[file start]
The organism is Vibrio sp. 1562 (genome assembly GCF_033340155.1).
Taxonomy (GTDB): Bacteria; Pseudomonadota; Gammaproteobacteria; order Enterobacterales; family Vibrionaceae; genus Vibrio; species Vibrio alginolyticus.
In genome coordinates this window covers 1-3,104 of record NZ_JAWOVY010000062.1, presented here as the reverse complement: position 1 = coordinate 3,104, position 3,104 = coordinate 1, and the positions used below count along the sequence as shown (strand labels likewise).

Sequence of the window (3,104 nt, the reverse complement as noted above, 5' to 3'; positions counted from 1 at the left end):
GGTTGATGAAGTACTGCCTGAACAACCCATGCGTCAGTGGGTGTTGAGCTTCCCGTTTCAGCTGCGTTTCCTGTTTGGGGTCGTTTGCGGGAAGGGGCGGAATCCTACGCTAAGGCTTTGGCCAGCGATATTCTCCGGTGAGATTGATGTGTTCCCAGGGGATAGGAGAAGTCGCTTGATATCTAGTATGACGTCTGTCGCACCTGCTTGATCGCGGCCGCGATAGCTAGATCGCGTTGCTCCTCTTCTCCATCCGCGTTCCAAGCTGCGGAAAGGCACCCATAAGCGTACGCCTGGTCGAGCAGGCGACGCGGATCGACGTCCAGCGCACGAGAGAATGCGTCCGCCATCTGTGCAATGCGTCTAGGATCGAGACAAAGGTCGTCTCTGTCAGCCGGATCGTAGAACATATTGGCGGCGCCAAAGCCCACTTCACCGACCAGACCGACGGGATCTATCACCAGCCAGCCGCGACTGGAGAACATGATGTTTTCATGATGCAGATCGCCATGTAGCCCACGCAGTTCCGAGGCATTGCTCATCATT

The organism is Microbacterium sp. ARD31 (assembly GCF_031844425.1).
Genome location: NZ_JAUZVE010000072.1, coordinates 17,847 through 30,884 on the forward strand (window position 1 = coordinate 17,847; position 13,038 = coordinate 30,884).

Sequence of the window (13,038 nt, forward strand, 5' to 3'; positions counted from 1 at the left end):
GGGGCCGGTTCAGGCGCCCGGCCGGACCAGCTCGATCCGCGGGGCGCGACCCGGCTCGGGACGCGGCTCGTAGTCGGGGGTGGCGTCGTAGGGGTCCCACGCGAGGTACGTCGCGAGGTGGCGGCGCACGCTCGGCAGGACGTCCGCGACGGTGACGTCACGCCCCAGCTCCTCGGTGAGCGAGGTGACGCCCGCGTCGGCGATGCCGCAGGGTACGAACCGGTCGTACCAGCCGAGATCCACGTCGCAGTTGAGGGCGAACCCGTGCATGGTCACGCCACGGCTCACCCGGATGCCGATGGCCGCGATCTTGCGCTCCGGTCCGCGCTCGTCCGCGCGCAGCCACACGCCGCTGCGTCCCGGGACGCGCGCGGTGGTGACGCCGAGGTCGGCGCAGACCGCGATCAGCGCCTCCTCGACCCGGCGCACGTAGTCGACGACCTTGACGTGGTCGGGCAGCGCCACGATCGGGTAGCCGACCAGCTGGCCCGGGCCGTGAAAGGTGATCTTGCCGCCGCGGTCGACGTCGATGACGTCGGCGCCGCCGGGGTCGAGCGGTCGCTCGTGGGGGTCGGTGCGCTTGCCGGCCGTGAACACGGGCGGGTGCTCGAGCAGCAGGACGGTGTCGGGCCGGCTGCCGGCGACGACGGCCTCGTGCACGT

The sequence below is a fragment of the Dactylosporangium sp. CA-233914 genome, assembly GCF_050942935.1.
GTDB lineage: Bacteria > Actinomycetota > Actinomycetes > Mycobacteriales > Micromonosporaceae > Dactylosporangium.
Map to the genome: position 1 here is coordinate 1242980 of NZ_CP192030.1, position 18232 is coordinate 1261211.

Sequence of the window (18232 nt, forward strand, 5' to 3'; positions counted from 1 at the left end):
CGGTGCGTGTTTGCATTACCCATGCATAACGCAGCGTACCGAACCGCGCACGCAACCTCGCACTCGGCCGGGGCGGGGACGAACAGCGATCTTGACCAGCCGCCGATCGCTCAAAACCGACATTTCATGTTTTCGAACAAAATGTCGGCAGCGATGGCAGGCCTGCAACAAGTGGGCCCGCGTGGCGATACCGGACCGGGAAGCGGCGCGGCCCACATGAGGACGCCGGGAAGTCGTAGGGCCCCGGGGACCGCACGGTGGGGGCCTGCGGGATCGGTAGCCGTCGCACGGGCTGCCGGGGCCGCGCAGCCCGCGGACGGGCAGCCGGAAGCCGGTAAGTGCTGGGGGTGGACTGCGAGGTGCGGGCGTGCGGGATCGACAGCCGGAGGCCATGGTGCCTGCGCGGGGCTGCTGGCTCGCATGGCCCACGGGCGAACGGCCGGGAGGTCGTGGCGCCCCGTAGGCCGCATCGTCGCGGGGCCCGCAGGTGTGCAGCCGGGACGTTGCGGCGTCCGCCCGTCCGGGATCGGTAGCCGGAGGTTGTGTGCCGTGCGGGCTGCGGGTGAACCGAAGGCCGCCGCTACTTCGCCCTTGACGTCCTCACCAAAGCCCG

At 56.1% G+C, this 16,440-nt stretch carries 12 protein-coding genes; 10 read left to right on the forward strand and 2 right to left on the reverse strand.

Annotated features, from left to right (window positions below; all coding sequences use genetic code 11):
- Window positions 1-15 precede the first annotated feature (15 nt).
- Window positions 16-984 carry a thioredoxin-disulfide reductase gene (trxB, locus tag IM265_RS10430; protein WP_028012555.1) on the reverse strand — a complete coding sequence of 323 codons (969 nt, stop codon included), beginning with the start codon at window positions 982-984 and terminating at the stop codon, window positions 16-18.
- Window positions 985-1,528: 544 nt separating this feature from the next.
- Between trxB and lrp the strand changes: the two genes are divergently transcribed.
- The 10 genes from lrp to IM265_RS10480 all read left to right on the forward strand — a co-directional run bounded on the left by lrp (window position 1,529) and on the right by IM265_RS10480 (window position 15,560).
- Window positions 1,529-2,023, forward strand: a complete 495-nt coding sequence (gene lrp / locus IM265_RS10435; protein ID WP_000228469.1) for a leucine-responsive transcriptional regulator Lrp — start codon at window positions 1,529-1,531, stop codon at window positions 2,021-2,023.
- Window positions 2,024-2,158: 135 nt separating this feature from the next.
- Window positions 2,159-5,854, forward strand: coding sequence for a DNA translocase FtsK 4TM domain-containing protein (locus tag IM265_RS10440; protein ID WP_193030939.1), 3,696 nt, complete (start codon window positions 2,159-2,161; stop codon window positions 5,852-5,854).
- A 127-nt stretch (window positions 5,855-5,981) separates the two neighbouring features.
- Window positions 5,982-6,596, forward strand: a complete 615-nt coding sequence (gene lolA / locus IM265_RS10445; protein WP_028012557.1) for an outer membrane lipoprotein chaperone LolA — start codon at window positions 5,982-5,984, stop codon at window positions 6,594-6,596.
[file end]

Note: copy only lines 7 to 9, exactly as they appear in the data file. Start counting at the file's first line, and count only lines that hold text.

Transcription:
Genome location: NZ_JAUZVE010000072.1, coordinates 17,847 through 30,884 on the forward strand (window position 1 = coordinate 17,847; position 13,038 = coordinate 30,884).

Sequence of the window (13,038 nt, forward strand, 5' to 3'; positions counted from 1 at the left end):
GGGGCCGGTTCAGGCGCCCGGCCGGACCAGCTCGATCCGCGGGGCGCGACCCGGCTCGGGACGCGGCTCGTAGTCGGGGGTGGCGTCGTAGGGGTCCCACGCGAGGTACGTCGCGAGGTGGCGGCGCACGCTCGGCAGGACGTCCGCGACGGTGACGTCACGCCCCAGCTCCTCGGTGAGCGAGGTGACGCCCGCGTCGGCGATGCCGCAGGGTACGAACCGGTCGTACCAGCCGAGATCCACGTCGCAGTTGAGGGCGAACCCGTGCATGGTCACGCCACGGCTCACCCGGATGCCGATGGCCGCGATCTTGCGCTCCGGTCCGCGCTCGTCCGCGCGCAGCCACACGCCGCTGCGTCCCGGGACGCGCGCGGTGGTGACGCCGAGGTCGGCGCAGACCGCGATCAGCGCCTCCTCGACCCGGCGCACGTAGTCGACGACCTTGACGTGGTCGGGCAGCGCCACGATCGGGTAGCCGACCAGCTGGCCCGGGCCGTGAAAGGTGATCTTGCCGCCGCGGTCGACGTCGATGACGTCGGCGCCGCCGGGGTCGAGCGGTCGCTCGTGGGGGTCGGTGCGCTTGCCGGCCGTGAACACGGGCGGGTGCTCGAGCAGCAGGACGGTGTCGGGCCGGCTGCCGGCGACGACGGCCTCGTGCACGT